Project Management Institute

First to the future

exploring the PM universe


PMI's 2001 Seminars & Symposium offers focused and comprehensive project management learning opportunities—a necessity for career development.

by Kevin C. Miller

You've heard the real estate maxim, “Location, location, location,” but there's an important variation for professionals everywhere, including those in project management.

“In today's job market, it is education, education, education,” says Carol Kleiman, nationally syndicated jobs columnist with The Chicago Tribune and author of several columns on the emergence of the project management profession.

“No matter what the profession, you have to be upfront and current [with developments in the field]. If you aren't, you are going to be left behind. There is ever-increasing competition.”

One of the best knowledge sources for project management education, technology and trends is PMI's Annual Seminars & Symposium. The event, which is themed “First to the Future,” will be held 1-10 November 2001 in Nashville, Tenn., USA.

Like any other profession, project management is feeling the extreme growing pains caused by the Information Age. New tools, techniques and trends are springing up at an alarming rate, with no sign of slowing down. To stay ahead of the game—or even in the running—requires project managers to know the latest technology and take advantage of educational opportunities.

“Professional fields change rapidly, and it's important to stay ahead,” writes Patricia M. Boer, a nationally certified career counselor and columnist for job Web site “It's equally important to know what's hot now and what's coming ahead so that you can keep abreast of new and emerging opportunities in your area” [Boom Times! Stay Secure in Your Job Today and Down the Road, Monster Mid-Career,].

“The project management field and the knowledge base are changing every day,” says James R. Snyder, PMI® Fellow and co-founder. Today, project management education opportunities abound.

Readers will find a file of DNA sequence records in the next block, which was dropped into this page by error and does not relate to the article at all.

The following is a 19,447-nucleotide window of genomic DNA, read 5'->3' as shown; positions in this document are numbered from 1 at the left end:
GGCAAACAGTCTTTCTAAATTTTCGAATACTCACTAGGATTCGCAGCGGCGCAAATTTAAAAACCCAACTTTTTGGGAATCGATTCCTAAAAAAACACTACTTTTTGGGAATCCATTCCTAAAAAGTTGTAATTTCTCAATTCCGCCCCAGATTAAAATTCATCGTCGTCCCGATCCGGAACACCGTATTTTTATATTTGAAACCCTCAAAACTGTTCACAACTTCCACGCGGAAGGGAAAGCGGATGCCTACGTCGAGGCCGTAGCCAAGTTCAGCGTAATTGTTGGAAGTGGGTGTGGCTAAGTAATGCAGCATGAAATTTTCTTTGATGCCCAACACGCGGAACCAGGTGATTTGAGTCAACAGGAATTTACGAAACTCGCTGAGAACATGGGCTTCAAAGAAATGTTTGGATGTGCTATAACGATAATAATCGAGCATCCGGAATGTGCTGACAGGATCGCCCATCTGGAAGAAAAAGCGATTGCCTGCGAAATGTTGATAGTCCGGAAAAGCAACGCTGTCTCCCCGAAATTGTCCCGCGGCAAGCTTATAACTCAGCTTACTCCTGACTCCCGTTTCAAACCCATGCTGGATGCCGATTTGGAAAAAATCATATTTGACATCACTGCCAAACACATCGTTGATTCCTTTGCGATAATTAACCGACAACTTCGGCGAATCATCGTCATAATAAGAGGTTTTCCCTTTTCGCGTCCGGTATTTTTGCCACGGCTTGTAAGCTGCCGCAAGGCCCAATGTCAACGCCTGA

With three keynote speakers, more than 180 paper presentations in 20 tracks, 15 hours of exhibit time and numerous networking opportunities, this year's First to the Future meeting offers a number of career-oriented learning opportunities. The pre-symposium slate includes:

img “Project Office Deployment: Introducing Project Office to the Organization”

img “Managing Projects in the ‘E’ World”

img “Career Entrepreneurship: Using Project Management to Manage Your Career in the Next Millennium”

img “Defining Scope in IT Projects: A Process for Documenting Systems Requirements.”

After the symposium, attendees can take advantage of seminars that cover:

img “Project Management Coaching Techniques”

img “Project Management: The Missing Link Between Business Strategy and Projects”

img “Global Project Management: Managing Cross-Cultural Project Teams”

img “Listening: The Project Manager's Ultimate Communication Tool”

img “The Project-Oriented Organization: Key to Global Innovation and Competitiveness.”

PMI's Global Assembly 2001 will cover impacts on business, and the exhibit floor will feature the latest in project management tools, technology and resources.

The Seminars & Symposium will take place at the Opryland Hotel Convention Center. Nearby attractions feature Opry Mills, a 1.2-million-square-foot shopping and entertainment complex; Delta River Flatboats that tour a 4.5-acre indoor garden; the General Jackson showboat and the Music City Queen riverboat; the Grand Ole Opry, a 4,400-seat auditorium that's home to American country music; and the 18-hole Springhouse Golf Club.

Kevin C. Miller is former PMI® public relations coordinator. He is an account executive with Barton & Gilanelli Associates Inc., a marketing communications firm in Philadelphia, Pa., USA.

This material has been reproduced with the permission of the copyright owner. Unauthorized reproduction of this material is strictly prohibited. For permission to reproduce this material, please contact PMI.

PM Network July 2001



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